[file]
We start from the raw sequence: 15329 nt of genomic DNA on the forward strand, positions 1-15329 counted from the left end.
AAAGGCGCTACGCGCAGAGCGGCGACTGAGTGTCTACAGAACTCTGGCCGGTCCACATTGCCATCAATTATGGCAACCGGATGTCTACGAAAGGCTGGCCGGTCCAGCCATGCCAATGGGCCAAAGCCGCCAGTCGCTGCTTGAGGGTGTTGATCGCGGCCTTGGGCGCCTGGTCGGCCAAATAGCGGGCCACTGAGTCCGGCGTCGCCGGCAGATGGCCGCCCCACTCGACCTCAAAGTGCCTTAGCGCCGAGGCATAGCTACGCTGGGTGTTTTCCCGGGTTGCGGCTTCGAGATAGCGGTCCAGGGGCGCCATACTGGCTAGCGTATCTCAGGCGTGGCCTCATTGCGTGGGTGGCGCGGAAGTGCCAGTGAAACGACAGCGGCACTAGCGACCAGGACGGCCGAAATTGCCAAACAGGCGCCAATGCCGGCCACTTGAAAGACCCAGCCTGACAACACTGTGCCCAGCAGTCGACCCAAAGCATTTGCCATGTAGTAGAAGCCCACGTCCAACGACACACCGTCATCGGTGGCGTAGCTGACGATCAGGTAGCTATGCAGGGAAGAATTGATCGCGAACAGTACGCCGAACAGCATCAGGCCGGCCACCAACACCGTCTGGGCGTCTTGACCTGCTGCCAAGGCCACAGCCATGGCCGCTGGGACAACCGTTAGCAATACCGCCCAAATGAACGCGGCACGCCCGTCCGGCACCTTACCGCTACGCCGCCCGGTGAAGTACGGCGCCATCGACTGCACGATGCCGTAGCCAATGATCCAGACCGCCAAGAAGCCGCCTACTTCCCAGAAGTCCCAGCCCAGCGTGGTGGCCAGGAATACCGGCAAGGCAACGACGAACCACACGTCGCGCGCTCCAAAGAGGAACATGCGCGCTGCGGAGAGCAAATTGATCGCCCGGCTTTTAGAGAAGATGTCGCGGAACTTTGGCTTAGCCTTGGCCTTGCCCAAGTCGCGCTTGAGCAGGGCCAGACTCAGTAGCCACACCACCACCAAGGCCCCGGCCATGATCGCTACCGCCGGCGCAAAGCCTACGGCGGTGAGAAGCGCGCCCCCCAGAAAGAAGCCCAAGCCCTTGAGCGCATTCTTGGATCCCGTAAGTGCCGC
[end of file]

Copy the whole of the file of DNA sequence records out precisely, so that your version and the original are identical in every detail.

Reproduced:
We start from the raw sequence: 15329 nt of genomic DNA on the forward strand, positions 1-15329 counted from the left end.
AAAGGCGCTACGCGCAGAGCGGCGACTGAGTGTCTACAGAACTCTGGCCGGTCCACATTGCCATCAATTATGGCAACCGGATGTCTACGAAAGGCTGGCCGGTCCAGCCATGCCAATGGGCCAAAGCCGCCAGTCGCTGCTTGAGGGTGTTGATCGCGGCCTTGGGCGCCTGGTCGGCCAAATAGCGGGCCACTGAGTCCGGCGTCGCCGGCAGATGGCCGCCCCACTCGACCTCAAAGTGCCTTAGCGCCGAGGCATAGCTACGCTGGGTGTTTTCCCGGGTTGCGGCTTCGAGATAGCGGTCCAGGGGCGCCATACTGGCTAGCGTATCTCAGGCGTGGCCTCATTGCGTGGGTGGCGCGGAAGTGCCAGTGAAACGACAGCGGCACTAGCGACCAGGACGGCCGAAATTGCCAAACAGGCGCCAATGCCGGCCACTTGAAAGACCCAGCCTGACAACACTGTGCCCAGCAGTCGACCCAAAGCATTTGCCATGTAGTAGAAGCCCACGTCCAACGACACACCGTCATCGGTGGCGTAGCTGACGATCAGGTAGCTATGCAGGGAAGAATTGATCGCGAACAGTACGCCGAACAGCATCAGGCCGGCCACCAACACCGTCTGGGCGTCTTGACCTGCTGCCAAGGCCACAGCCATGGCCGCTGGGACAACCGTTAGCAATACCGCCCAAATGAACGCGGCACGCCCGTCCGGCACCTTACCGCTACGCCGCCCGGTGAAGTACGGCGCCATCGACTGCACGATGCCGTAGCCAATGATCCAGACCGCCAAGAAGCCGCCTACTTCCCAGAAGTCCCAGCCCAGCGTGGTGGCCAGGAATACCGGCAAGGCAACGACGAACCACACGTCGCGCGCTCCAAAGAGGAACATGCGCGCTGCGGAGAGCAAATTGATCGCCCGGCTTTTAGAGAAGATGTCGCGGAACTTTGGCTTAGCCTTGGCCTTGCCCAAGTCGCGCTTGAGCAGGGCCAGACTCAGTAGCCACACCACCACCAAGGCCCCGGCCATGATCGCTACCGCCGGCGCAAAGCCTACGGCGGTGAGAAGCGCGCCCCCCAGAAAGAAGCCCAAGCCCTTGAGCGCATTCTTGGATCCCGTAAGTGCCGC